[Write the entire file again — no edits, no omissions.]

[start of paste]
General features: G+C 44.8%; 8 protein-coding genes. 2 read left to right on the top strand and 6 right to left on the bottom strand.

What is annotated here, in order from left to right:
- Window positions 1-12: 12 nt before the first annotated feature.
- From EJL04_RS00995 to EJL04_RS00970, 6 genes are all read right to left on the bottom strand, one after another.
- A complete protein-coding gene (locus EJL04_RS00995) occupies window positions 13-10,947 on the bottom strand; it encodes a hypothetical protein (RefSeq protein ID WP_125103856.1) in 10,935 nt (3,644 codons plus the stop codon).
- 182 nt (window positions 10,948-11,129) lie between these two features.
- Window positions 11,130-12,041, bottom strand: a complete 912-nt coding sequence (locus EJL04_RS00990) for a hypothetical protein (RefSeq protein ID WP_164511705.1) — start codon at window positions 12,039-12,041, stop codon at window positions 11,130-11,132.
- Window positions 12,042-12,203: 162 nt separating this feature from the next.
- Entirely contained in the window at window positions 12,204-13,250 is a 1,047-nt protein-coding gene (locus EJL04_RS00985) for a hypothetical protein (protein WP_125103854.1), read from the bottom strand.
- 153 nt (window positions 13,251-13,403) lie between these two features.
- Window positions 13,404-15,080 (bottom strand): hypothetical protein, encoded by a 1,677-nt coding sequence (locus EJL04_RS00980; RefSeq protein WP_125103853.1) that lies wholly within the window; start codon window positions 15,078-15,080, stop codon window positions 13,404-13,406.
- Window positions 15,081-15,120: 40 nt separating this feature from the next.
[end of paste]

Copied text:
General features: G+C 44.8%; 8 protein-coding genes. 2 read left to right on the top strand and 6 right to left on the bottom strand.

What is annotated here, in order from left to right:
- Window positions 1-12: 12 nt before the first annotated feature.
- From EJL04_RS00995 to EJL04_RS00970, 6 genes are all read right to left on the bottom strand, one after another.
- A complete protein-coding gene (locus EJL04_RS00995) occupies window positions 13-10,947 on the bottom strand; it encodes a hypothetical protein (RefSeq protein ID WP_125103856.1) in 10,935 nt (3,644 codons plus the stop codon).
- 182 nt (window positions 10,948-11,129) lie between these two features.
- Window positions 11,130-12,041, bottom strand: a complete 912-nt coding sequence (locus EJL04_RS00990) for a hypothetical protein (RefSeq protein ID WP_164511705.1) — start codon at window positions 12,039-12,041, stop codon at window positions 11,130-11,132.
- Window positions 12,042-12,203: 162 nt separating this feature from the next.
- Entirely contained in the window at window positions 12,204-13,250 is a 1,047-nt protein-coding gene (locus EJL04_RS00985) for a hypothetical protein (protein WP_125103854.1), read from the bottom strand.
- 153 nt (window positions 13,251-13,403) lie between these two features.
- Window positions 13,404-15,080 (bottom strand): hypothetical protein, encoded by a 1,677-nt coding sequence (locus EJL04_RS00980; RefSeq protein WP_125103853.1) that lies wholly within the window; start codon window positions 15,078-15,080, stop codon window positions 13,404-13,406.
- Window positions 15,081-15,120: 40 nt separating this feature from the next.